Zuma is 'weak and clueless' - opposition
President Jacob Zuma has a poor grasp of policy, does not keep his promises and his leadership style delays service delivery.
These were some of the views of the opposition parties as Zuma celebrated a year in office yesterday.
DA leader Helen Zille said Zuma had failed to see the contradictions between what he says and does.
"He has failed to provide leadership on the issues that matter most. Whether it is the debacle that has played itself out at Eskom, the increasing levels of violent crime, the steady decline of our education system, rising unemployment or corruption," she said.
Zille added that Zuma did not have a grasp of policy.
"He is puzzled about the reasons for the outcry. Every time he says that the ANC is more important than the Constitution. He consistently refuses to engage in policy debates with leaders of opposition parties because he is out of his depth," she said.
"After watching a television interview with Zuma, one analyst concluded that, such was Zuma's lack of policy detail, that he was "our [failed US presidential candidate] Sarah Palin".
Independent Democrats leader Patricia de Lille said Zuma has tried too hard to appease his loyalists and has not put enough focus on service delivery.
"I am concerned at the many appointments he made and he is now sitting with a bloated Cabinet. The appointments he made in the security cluster are people in his circle and this seemed like it was pay-back time.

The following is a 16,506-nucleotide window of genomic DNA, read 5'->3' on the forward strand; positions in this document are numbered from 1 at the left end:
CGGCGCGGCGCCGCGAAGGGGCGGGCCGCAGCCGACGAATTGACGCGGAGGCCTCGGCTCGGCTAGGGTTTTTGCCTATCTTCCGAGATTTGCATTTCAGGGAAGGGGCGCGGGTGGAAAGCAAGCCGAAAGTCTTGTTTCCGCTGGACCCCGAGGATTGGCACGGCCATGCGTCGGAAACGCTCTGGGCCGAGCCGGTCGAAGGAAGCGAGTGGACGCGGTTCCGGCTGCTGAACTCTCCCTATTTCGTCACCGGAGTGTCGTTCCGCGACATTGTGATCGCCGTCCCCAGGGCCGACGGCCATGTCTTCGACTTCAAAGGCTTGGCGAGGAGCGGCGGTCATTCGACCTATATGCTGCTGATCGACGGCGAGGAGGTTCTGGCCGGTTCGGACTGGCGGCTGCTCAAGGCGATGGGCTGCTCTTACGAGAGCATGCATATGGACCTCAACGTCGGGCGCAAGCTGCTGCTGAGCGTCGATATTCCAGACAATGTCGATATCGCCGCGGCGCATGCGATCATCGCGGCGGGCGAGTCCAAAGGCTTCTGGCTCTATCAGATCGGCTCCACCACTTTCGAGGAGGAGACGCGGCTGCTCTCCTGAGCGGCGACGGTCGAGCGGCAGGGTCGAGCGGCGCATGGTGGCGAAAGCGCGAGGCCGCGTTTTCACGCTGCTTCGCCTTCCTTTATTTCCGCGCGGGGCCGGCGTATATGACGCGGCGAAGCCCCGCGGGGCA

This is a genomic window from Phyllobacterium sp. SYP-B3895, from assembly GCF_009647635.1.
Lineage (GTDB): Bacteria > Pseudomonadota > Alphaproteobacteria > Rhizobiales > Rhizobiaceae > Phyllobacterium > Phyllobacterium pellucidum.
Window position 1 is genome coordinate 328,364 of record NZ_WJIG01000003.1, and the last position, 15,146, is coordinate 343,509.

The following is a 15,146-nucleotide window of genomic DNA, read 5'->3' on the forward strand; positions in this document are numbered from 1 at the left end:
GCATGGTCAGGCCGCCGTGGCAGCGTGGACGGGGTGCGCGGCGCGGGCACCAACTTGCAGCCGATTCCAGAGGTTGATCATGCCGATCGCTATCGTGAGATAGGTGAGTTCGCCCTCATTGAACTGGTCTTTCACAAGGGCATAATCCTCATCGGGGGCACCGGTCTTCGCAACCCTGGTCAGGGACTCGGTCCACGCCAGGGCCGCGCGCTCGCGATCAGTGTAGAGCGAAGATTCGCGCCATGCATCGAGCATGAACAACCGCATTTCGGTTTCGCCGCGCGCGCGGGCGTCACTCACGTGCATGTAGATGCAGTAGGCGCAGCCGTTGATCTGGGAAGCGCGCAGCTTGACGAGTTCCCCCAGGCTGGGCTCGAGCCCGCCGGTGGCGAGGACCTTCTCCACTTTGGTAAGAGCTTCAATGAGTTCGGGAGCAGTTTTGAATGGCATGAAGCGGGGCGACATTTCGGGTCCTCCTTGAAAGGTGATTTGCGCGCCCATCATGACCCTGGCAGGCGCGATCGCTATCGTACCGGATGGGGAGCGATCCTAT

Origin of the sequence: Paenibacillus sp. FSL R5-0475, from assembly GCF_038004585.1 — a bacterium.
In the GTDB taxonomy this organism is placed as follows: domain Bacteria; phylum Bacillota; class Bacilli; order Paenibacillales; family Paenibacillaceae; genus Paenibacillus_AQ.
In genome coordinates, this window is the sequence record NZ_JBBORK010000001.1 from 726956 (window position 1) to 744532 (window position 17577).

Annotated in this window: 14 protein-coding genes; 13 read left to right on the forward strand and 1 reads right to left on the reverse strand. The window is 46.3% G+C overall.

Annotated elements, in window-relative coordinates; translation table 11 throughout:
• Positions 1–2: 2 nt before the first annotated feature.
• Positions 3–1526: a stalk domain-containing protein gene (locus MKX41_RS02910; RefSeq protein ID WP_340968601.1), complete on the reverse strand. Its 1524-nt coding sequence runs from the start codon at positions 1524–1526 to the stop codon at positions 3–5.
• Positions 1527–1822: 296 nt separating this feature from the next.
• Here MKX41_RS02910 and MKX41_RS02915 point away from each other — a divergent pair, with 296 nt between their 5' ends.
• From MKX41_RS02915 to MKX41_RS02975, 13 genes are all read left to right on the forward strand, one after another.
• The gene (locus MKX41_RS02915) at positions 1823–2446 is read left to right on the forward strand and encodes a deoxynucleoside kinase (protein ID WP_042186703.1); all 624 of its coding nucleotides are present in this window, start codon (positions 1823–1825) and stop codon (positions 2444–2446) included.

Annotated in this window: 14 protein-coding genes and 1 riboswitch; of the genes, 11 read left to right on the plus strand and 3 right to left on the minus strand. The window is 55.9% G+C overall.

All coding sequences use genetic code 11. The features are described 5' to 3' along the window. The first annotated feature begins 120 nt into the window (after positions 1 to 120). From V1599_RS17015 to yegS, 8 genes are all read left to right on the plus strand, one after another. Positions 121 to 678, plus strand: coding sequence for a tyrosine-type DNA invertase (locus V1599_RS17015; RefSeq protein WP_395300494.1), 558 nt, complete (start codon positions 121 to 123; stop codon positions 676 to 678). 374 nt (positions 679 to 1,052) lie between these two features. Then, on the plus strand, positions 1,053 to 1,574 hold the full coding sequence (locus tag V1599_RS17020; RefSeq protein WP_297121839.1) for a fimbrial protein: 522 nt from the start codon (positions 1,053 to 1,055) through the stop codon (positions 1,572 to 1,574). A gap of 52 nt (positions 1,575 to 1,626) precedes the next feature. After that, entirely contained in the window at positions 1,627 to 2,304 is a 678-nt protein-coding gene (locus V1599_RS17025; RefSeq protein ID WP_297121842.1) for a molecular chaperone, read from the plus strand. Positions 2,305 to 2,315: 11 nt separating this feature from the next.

"Examples would be [National Director of Public Prosecutions] Menzi Simelane and Judge Willem van der Merwe, who acquitted him in his rape trial," said De Lille.
She said that despite his positive contribution to the fight against HIV/Aids, the country is yet to see the outcomes of the promises he made when he became president.
And Bantu Holomisa, the leader of the United Democratic Movement, said that though it was not easy to score Zuma's performance in his first year, the president's style of leadership "delays service delivery".
"He is a person who believes in collective decisions. He always believes in going back to his leaders to consult and this causes unnecessary delays to service delivery.
"This also makes him come across as a person who is not sure what he wants as a leader," Holomisa said.